Here is another very thought provoking article, “Drug-induced gynecomastia: an evidence-based review,” published in Expert Opinion Drug Safety. The authors noted that: “Drugs are estimated to cause about 10 – 25% of all cases of gynecomastia. Over the course of several decades, multiple medications have been implicated in the development of gynecomastia, mostly in the form of case reports and case series. However, these reports suffer from a multitude of deficiencies, including poor quality of evidence.” Nevertheless, after thoroughly assessing the studies in the literature, the authors did conclude that “Medications probably associated with gynecomastia include risperidone.”

More Evidence


Another article, also titled “Drug induced gynecomastia,” was published in the journal, Plastic Surgical Nursing in Fall 2000, Volume 20, Issue 30. Author Lorraine Afflitto wrote: “Gynecomastia, the male breast enhancement, although commonly seen by plastic surgeons is recognized by primary care providers as a rare occurrence in adult males.” Afflitto observed that the majority of male breast disorders (65+%) involve gynecomastia and that “since 1992, more men have had breast reduction than have had face lifts.”


She explained how and why the problem develops under normal circumstances: “The basic mechanisms of gynecomastia are decrease in androgen production, and absolute increase in estrogen production, and increased availability of estrogen precursors for peripheral conversion to estradiol.” Or, in more simple terms: “Gynecomastia occurs in the presence of hormone ratio alterations, namely androgen and estrogen.”


Curiously, only 50 percent of men who present with gynecomastia are diagnosed. Most cases are what’s known as “idiopathic” — a medical term for the phrase “we have no idea why this happened.” Sometimes newborns and boys going through puberty experience what is known as “transient physiologic gynecomastia.” In other words, their breasts enlarge as they transition from one stage of development to the next, possibly due to fluctuating hormone levels. In addition, as men age, hormone levels can change. Androgens (like testosterone) can be converted to estrogens. Other medical problems can also cause gynecomastia, such as hyperthyroidism, liver disease, Klinefelter’s syndrome and alcoholic liver disease.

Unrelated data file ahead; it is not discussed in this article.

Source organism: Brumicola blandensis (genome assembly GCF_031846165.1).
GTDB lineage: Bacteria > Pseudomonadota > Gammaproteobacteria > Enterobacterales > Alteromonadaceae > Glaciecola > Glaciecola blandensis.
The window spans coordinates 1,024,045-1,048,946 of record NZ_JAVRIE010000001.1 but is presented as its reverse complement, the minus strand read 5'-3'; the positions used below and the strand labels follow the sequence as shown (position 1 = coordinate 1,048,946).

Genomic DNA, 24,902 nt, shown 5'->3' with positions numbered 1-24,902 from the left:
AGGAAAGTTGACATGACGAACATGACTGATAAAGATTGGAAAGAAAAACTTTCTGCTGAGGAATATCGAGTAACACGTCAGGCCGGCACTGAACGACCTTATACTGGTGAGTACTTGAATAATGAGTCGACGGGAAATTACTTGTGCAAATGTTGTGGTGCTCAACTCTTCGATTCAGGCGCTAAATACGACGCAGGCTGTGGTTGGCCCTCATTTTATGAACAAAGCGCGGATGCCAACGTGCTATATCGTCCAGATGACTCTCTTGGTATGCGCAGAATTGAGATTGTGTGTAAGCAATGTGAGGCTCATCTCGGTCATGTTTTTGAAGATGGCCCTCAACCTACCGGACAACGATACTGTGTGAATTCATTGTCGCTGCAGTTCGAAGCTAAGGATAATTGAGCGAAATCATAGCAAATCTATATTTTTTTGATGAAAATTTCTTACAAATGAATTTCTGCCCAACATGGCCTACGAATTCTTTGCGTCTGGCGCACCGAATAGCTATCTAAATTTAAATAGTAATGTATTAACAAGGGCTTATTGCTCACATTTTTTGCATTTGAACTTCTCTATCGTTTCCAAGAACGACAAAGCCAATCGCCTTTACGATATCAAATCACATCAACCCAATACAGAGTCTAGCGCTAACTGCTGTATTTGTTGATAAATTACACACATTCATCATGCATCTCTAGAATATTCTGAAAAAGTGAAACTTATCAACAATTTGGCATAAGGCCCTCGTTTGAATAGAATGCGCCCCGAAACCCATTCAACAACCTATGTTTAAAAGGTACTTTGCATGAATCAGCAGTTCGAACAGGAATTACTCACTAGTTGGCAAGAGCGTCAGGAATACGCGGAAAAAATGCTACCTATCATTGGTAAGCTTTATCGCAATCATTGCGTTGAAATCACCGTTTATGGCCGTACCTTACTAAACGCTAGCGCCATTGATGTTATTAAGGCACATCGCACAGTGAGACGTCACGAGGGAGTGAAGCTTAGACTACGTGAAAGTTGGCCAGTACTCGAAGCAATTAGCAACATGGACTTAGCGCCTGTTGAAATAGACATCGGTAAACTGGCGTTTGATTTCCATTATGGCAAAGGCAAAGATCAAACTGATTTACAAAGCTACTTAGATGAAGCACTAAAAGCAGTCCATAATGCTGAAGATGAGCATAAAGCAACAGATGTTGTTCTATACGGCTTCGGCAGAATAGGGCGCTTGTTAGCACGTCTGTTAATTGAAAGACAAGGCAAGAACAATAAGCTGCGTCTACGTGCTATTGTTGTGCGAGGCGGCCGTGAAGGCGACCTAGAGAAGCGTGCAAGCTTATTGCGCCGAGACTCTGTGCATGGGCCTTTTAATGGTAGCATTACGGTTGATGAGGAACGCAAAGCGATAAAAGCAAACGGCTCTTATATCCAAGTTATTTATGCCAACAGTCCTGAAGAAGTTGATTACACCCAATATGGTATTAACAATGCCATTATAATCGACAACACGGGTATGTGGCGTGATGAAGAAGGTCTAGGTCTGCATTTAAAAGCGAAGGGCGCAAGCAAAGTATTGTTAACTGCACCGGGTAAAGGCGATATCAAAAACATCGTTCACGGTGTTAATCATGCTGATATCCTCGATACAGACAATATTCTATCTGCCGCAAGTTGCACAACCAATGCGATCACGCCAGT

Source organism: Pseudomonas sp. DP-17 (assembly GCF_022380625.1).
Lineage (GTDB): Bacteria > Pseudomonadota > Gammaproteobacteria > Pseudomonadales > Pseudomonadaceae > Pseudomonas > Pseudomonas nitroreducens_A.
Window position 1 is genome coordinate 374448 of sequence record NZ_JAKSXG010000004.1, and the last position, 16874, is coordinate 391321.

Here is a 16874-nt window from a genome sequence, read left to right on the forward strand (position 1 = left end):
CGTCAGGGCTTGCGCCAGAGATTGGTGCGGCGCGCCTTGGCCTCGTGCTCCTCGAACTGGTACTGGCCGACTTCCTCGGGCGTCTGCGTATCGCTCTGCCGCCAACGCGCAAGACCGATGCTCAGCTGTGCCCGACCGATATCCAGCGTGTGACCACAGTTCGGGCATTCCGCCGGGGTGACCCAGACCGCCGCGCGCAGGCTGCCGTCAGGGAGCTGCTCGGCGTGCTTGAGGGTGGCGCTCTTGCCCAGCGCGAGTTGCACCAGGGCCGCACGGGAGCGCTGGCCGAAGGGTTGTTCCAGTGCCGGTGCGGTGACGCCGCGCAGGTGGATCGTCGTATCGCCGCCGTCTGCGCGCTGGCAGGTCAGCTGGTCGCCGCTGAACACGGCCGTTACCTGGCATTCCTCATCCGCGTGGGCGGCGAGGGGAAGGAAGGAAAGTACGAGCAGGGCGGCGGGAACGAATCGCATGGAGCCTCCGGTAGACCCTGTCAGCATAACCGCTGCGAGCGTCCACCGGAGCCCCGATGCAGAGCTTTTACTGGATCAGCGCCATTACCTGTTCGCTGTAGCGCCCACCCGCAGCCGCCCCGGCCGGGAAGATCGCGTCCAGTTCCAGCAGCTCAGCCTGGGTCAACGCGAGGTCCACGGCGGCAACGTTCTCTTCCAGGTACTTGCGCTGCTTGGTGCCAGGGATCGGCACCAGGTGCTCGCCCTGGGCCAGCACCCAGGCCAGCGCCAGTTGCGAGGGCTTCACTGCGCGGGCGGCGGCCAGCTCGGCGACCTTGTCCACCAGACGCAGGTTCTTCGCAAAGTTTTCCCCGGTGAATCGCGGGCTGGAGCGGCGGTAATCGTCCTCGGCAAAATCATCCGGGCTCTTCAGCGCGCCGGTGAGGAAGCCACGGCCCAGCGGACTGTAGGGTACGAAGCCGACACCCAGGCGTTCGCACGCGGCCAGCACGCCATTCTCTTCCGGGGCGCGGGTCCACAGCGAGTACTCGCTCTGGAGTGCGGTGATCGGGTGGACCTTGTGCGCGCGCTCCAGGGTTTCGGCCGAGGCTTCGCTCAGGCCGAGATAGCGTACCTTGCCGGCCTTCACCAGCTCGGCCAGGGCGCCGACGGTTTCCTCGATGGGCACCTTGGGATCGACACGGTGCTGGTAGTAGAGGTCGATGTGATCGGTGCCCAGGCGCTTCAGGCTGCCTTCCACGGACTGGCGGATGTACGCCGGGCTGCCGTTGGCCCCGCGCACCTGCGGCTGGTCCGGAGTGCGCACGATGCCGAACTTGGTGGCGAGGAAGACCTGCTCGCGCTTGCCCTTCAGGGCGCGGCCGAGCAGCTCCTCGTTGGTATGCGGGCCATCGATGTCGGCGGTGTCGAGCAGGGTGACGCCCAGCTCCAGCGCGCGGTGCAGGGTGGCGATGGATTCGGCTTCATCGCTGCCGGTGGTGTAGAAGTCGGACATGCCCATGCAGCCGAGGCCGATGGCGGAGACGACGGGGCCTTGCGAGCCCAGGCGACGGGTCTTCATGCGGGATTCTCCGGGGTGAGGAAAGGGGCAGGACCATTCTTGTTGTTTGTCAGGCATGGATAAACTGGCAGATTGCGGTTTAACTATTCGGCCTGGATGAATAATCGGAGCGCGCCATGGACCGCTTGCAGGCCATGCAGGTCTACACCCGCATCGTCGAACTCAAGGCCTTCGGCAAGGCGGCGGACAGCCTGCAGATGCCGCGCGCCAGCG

Afflitto did note that: “According to Wood (1998), many drugs – like anti-psychotics, such as Risperdal – that cause gynecomastia as a side effect have beneficial effects on the body.”


How can a cost benefit analysis be run in such a situation? It is challenging.


Afflitto wrote: “Untoward effects often present diagnostic problems, because they can involve every organ and system of the body and are frequently mistaken for signs of underlying disease.”


Making the story even more complicated… these cases are diverse. Per Afflitto: “commonly prescribed [drugs] induce gynecomastia by several different mechanisms.” (bold added)


So the medical situation may be anything simple. This makes doing great science on this subject difficult, and it also potentially complicates the legal picture.


For insight into your Risperdal case, call the Davis & Crump team now at 800-277-0300.

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How Johnson & Johnson’s Antipsychotic Sparked a Mini-Epidemic of Gynecomastia,” enter your name and email below.